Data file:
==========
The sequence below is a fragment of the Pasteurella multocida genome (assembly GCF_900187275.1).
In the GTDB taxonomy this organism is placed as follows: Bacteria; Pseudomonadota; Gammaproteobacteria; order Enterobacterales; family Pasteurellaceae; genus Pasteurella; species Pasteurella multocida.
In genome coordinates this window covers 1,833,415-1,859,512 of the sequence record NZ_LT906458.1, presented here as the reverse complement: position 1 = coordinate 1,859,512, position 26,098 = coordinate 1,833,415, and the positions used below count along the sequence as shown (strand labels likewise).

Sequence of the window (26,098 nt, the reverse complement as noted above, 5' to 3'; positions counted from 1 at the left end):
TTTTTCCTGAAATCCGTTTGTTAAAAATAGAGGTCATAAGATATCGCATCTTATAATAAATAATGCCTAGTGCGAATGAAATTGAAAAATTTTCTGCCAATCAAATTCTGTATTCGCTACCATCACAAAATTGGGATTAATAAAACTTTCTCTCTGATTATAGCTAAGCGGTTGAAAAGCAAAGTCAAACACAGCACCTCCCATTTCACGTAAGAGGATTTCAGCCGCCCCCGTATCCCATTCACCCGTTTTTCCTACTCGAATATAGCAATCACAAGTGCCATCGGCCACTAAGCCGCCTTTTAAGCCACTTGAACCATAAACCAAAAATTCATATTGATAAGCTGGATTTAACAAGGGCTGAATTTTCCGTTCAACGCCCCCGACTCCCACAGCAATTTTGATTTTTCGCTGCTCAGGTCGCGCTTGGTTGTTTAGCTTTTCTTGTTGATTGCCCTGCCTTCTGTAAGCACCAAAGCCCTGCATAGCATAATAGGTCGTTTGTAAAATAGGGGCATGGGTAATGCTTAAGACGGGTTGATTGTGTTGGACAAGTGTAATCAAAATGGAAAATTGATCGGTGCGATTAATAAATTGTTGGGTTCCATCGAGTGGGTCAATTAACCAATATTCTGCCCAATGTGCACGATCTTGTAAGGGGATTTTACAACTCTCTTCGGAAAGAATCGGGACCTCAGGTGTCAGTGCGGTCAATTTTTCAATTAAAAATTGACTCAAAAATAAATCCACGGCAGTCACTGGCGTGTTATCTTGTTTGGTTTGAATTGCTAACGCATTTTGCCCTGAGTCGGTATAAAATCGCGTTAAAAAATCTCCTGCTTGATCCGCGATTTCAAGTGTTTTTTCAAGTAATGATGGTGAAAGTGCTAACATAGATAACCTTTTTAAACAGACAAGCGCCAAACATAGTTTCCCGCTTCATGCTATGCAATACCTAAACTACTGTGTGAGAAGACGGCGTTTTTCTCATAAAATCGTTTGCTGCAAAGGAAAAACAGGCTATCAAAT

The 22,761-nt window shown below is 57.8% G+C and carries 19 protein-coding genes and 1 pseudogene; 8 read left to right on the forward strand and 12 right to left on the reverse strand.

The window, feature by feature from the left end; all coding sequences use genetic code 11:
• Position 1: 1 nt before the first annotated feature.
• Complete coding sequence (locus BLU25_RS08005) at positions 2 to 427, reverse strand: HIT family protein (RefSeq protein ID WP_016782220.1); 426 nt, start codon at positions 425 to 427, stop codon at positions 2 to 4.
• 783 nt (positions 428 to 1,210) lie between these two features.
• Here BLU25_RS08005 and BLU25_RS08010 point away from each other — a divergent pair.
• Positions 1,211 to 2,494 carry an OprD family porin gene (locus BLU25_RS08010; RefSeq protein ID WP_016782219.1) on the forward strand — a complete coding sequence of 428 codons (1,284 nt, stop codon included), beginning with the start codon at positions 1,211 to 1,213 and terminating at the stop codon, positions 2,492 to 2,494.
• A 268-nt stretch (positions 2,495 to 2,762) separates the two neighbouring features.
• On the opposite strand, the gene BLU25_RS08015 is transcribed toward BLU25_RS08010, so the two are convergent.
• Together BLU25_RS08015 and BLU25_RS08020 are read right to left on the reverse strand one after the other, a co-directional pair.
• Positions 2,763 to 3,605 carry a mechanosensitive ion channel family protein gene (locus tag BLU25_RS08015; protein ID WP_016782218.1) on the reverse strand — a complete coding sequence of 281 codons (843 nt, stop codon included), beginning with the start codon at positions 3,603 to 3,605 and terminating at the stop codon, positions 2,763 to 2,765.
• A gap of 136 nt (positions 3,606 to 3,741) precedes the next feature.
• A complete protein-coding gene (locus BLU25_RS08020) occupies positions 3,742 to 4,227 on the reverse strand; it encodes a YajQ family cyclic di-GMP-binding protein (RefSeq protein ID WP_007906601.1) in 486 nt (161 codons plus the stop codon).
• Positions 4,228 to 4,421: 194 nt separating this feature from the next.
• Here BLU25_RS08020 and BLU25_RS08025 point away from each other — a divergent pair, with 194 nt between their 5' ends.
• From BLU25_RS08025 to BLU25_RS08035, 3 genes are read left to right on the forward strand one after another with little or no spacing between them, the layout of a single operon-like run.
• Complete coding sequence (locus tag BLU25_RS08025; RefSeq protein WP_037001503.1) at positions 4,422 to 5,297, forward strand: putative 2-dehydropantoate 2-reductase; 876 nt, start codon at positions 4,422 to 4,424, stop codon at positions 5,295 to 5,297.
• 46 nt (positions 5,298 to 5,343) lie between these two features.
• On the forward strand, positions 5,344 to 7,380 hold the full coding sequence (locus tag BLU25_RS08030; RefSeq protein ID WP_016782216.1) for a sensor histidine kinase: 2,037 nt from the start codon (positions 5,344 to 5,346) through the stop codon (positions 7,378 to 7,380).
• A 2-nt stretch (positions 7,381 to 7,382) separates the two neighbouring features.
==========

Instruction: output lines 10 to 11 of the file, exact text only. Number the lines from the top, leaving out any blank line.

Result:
• 783 nt (positions 428 to 1,210) lie between these two features.
• Here BLU25_RS08005 and BLU25_RS08010 point away from each other — a divergent pair.